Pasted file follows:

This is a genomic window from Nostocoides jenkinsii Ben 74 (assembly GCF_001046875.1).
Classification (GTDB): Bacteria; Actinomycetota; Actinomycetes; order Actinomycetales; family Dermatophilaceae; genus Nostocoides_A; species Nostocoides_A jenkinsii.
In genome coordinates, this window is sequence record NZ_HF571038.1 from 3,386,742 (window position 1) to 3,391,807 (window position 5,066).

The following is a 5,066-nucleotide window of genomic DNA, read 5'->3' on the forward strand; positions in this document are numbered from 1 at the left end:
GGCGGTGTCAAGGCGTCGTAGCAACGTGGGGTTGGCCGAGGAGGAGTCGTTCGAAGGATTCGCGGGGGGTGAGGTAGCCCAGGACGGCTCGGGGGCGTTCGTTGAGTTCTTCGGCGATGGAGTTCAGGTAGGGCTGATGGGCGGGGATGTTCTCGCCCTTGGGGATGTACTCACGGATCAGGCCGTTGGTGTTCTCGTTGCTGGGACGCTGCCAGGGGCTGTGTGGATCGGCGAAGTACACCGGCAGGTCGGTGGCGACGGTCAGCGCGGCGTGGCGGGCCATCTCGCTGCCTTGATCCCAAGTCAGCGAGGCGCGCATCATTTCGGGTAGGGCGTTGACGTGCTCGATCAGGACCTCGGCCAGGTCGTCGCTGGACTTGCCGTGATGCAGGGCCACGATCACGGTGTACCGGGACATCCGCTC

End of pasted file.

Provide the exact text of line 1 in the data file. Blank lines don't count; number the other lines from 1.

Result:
This is a genomic window from Nostocoides jenkinsii Ben 74 (assembly GCF_001046875.1).